If you have to go to a particular doctor's office or clinic quite often, like we do, you get to know and appreciate the staff. We know that everyone in the transplant clinic works very hard, and we really appreciate them all. They may be medical professionals with a heap of book-learning, as I like to say, but they still like to enjoy themselves and have fun at work. This is the kind of place and group of people where all kinds of hilarity can happen. Case in point: Trent had a transplant in 2005, just a couple of months before Hurricane Katrina struck. On our first visit after the hurricane, Laurie, one of the social workers on staff, came up to us to say hi. She took one look at me, whose first name had turned into a bad word, and just burst into laughter. "Yes, Laurie, now we know that MY kidneys work..." She had to walk away. Seven years later, she still loves telling that story.
When we arrived at a post-transplant clinic visit about a week after Trent's most recent transplant surgery, we saw a new face at the check-in desk. There was a very kind-looking lady with a very sweet smile. And a name tag on her workstation that read "Ken." We all got a good laugh at it, and she proved to have a great sense of humor. In fact, she even let me get away with coming back out to the desk, seeing her getting ready to go somewhere, and saying, "Don't get up now, Ken, I need to make an appointment for Trent!" Funny side note: Marie was "resting her eyes" in the waiting room, but when we came out of the appointment she was sitting there totally alert. "Why aren't you napping?" I asked. "Well I was until you came out here and said get up now!" The day was a treasure trove of laughs, what can I say?
About a week later, we came back for yet another visit and saw a gentleman who also had a very happy smile and a kind face. And a name tag that said "Marlene." To make matters even more fun, when given gentle ribbing about it, he proved to have a marvelous sense of humor as well. How often can you get away with saying, "So, Marlene, I see you aren't a Ken today," and survive with both body and spirit intact? I have come to adore these two incognito travelers as much as I do all of the other clinic staff. And we have gotten to the point where I simply smile and remove the name plate for them. If there is ever a day when I am unable to give them some loving teasing about it all, they will probably ask if an extra exam room is needed for me as well!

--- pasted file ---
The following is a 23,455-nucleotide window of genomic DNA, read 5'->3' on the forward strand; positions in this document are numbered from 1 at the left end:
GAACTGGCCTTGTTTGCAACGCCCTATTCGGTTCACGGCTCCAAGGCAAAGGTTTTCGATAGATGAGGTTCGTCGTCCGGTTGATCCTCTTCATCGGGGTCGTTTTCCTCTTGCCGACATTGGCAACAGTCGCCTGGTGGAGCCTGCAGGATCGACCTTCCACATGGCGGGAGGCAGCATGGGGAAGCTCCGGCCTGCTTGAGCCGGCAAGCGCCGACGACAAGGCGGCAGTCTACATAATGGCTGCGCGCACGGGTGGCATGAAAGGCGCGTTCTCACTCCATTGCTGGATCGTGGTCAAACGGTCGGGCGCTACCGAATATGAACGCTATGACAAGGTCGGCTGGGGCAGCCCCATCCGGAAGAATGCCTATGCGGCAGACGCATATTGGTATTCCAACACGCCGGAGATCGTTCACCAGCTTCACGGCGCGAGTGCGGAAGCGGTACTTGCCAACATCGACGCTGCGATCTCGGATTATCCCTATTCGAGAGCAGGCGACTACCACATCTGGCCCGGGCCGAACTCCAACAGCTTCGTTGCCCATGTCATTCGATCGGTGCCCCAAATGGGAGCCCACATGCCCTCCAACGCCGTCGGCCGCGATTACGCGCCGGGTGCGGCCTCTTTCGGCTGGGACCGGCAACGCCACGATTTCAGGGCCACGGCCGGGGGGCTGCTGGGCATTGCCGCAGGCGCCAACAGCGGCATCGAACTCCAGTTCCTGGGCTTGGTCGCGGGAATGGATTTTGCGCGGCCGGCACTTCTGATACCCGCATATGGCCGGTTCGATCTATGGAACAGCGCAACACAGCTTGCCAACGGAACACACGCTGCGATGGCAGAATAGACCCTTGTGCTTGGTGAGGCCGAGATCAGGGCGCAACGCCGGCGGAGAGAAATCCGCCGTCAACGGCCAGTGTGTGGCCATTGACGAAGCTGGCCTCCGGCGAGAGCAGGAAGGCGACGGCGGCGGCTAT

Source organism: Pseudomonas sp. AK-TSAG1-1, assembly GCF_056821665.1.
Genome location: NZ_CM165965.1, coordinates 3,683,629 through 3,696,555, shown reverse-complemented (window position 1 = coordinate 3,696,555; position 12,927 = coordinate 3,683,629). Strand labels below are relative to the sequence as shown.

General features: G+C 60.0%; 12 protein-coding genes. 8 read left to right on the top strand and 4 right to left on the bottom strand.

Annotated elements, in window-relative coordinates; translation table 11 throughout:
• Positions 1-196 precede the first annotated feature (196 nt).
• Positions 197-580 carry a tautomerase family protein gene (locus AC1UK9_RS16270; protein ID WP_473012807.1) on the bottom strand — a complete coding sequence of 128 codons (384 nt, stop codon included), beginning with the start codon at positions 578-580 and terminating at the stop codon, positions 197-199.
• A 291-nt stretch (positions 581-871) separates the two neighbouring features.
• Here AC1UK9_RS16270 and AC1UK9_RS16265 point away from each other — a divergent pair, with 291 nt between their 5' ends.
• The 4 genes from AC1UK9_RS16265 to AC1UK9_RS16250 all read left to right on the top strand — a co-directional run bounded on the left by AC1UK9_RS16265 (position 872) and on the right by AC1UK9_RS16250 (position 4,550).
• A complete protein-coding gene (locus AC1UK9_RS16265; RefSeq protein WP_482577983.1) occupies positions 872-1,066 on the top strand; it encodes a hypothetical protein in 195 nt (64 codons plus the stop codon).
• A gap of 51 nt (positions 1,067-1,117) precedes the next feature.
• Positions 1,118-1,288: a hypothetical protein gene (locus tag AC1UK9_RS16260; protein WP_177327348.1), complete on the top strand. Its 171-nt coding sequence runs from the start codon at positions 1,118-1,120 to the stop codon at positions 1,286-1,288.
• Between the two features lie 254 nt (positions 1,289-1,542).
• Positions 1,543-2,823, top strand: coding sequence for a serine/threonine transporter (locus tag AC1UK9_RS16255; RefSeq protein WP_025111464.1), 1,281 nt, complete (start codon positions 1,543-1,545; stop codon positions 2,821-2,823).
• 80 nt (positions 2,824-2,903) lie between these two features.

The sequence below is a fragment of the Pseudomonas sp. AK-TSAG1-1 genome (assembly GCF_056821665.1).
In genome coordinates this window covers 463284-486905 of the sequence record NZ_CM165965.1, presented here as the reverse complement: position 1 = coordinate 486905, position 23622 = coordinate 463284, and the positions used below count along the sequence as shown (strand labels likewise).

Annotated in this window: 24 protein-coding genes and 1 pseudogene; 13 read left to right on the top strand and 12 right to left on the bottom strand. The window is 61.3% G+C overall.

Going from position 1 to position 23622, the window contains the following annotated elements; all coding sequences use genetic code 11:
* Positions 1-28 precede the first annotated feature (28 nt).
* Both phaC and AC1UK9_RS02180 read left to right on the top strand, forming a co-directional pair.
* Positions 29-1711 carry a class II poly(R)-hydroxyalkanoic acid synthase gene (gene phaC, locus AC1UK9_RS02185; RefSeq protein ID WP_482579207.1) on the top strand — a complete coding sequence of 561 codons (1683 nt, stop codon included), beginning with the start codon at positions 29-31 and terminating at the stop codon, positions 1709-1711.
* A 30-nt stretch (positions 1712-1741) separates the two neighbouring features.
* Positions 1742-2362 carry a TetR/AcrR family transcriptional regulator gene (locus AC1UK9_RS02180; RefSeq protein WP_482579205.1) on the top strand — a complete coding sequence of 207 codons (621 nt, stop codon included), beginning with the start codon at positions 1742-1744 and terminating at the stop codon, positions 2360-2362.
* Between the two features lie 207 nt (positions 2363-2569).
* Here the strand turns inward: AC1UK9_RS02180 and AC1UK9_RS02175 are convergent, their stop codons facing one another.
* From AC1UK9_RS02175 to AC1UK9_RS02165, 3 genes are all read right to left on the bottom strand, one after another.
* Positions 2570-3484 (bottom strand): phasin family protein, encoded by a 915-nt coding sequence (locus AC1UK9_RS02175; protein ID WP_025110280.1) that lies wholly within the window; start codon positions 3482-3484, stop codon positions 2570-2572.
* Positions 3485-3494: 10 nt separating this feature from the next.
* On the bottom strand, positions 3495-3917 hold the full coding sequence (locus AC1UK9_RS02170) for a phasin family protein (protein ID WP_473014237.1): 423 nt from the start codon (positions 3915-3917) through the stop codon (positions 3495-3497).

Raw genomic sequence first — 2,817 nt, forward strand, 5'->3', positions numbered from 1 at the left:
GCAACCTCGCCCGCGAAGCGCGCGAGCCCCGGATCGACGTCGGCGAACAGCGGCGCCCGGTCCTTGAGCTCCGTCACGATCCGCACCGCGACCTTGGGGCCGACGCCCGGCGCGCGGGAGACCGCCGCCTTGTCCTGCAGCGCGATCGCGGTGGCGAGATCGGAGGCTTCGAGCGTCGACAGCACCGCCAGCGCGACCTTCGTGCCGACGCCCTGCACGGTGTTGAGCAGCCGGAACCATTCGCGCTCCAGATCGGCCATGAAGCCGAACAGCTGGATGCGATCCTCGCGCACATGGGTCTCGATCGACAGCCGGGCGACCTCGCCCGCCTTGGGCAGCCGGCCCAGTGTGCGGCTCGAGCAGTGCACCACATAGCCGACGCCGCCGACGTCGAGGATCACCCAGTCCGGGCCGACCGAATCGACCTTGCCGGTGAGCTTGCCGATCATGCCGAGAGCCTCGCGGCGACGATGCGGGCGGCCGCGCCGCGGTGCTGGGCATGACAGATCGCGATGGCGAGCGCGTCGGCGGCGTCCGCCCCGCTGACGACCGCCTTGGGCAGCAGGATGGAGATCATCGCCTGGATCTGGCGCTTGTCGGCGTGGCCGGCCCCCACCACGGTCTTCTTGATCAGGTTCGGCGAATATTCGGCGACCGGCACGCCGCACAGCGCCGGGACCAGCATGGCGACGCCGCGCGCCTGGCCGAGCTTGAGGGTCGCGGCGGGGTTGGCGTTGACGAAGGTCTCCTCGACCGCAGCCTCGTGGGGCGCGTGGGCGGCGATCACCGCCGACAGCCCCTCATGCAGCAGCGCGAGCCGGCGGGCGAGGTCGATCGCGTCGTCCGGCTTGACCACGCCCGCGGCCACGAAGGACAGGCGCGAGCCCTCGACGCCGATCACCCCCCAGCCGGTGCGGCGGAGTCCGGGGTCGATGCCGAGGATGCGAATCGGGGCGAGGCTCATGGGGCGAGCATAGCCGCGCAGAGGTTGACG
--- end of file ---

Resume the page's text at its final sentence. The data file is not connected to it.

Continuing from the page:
Imagine our surprise today when we went to a different clinic on a different floor, and there at the check-in desk was Ken! I mean the real one. We aren't sure whether we are famous or infamous, though. When someone sees you coming, bursts out laughing, and calls you by name, what does it mean? Since he has always treated us with the utmost courtesy, I am going to say that he appreciates an audience that comes with its own material. But who needs to come with their own material when there is so much fun waiting there to be found?